One of the first things to strike you as you arrive at Imbabala Zambezi Safari Lodge is the warmth and friendliness of its guides. One of these guides is Richard Nsinganu.
Richard was born in Harare and from a young age, he developed a love of the bush. His natural tendency towards looking after and entertaining people led him into the tourism industry. His first taste of tourism was when he worked for Imire Game Lodge in the north-east of Zimbabwe as a driver. He recalls that as a driver he watched the guides there taking people for drives and interacting with tourists and he decided that this would be his chosen career. He made the move from Harare to Victoria Falls, the capital of tourism, and he has lived here for 18 years. He has worked as a guide at Imbabala for 5 years. He has had several prestigious mentors in the industry, including Roger Parry from the Victoria Falls Wildlife Trust. Through their teachings and a natural dedication of his own, Richard gained his Learners Guides license. He has continued to amass a wealth of knowledge about all aspects of the bush.
Richard has a deep love of the bush, everything to do with wildlife and is a natural host. A game drive is certainly not just a game drive when you go out with Richard! Nothing is too small or insignificant for him to stop and talk about. He can hold guests spellbound for 15 minutes talking about a termite mound or have you all in stitches while describing a busy squirrel’s thought process. Whether on a cruise or a game drive, Richards’s constant flow of information and innate sense of humor keeps guests enthralled and allows them to take home pieces of information and memories of Africa that will stay with them for life.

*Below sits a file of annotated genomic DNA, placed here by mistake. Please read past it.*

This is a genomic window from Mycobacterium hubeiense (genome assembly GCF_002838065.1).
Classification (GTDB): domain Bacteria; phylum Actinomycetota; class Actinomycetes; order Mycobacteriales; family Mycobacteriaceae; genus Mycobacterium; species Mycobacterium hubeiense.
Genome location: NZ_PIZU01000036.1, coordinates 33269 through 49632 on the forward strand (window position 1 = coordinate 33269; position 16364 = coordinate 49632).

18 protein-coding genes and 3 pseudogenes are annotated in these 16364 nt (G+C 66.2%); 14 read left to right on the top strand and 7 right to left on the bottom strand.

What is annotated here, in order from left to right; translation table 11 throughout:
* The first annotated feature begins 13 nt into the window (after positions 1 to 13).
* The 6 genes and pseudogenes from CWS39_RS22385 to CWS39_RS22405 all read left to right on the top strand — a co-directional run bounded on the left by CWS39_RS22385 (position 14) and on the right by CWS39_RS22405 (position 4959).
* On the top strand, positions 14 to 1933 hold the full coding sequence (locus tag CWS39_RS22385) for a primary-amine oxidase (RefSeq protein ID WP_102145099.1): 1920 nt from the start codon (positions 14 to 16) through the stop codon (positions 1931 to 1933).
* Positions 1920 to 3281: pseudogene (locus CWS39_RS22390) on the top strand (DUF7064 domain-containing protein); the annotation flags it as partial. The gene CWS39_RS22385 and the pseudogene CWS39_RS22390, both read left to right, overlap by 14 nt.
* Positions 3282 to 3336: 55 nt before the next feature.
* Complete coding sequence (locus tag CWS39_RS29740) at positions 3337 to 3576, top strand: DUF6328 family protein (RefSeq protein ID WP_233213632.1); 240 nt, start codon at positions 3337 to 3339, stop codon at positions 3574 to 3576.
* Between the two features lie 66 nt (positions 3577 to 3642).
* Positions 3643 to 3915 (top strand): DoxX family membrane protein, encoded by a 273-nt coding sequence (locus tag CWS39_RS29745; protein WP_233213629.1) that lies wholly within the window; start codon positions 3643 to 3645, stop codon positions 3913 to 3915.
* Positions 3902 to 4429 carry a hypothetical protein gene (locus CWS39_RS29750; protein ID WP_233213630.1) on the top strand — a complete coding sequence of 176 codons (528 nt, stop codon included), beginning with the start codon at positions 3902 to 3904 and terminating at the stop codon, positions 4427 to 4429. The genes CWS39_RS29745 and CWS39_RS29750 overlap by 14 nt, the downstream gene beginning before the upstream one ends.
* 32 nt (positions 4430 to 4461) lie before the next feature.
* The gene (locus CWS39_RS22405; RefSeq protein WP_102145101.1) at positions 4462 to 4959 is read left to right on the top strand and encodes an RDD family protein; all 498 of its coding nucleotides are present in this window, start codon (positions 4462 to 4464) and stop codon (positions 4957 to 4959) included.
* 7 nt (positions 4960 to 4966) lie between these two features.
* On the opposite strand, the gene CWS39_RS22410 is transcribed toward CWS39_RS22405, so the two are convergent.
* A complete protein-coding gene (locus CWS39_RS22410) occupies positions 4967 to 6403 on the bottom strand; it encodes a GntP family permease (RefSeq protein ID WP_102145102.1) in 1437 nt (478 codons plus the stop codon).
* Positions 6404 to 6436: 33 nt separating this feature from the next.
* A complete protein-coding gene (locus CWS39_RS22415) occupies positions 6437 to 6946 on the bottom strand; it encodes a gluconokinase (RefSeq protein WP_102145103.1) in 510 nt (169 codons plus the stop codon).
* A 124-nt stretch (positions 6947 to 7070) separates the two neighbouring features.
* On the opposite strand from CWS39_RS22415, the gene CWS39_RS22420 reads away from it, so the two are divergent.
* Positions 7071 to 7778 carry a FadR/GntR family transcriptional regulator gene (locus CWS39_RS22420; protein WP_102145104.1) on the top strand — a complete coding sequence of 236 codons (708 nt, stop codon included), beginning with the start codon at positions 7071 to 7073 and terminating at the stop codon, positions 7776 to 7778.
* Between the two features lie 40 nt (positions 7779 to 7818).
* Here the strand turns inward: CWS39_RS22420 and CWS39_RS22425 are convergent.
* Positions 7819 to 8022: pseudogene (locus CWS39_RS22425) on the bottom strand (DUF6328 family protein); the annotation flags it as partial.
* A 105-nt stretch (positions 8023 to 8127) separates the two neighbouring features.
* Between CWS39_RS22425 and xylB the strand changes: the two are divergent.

Richard is married and is the proud father of 3 delightful daughters. We hope that one day at least one of them will follow in their father’s footsteps and contribute as significantly as Richard has to the tourism industry. Written by Libby White
So once again the brutal heat of November is upon us! As happens every year; we gasp in shock as the heat presses relentlessly down on us day after day from a painfully blue, cloudless sky. To those of us sweltering here, in Victoria Falls, it will probably not come as any surprise to hear that the Zambezi River water levels are at their lowest levels in 7 years. The river was last recorded at this level at this time of the year in 1997 and in 2000. As we gaze fruitlessly into the cloudless sky, it gives us time to ponder how this actually affects us here on the ground in Victoria Falls.
Sticking with tradition let’s start with the bad news first… it means the middle of the day is probably not a good time to be out and about sightseeing, or doing anything particularly strenuous. It means blowing a fair amount of one’s budget on sunscreen, a very large hat and as many bottles of the coldest water that you can buy. It also means a longer walk out of the gorge at the end of your raft trip!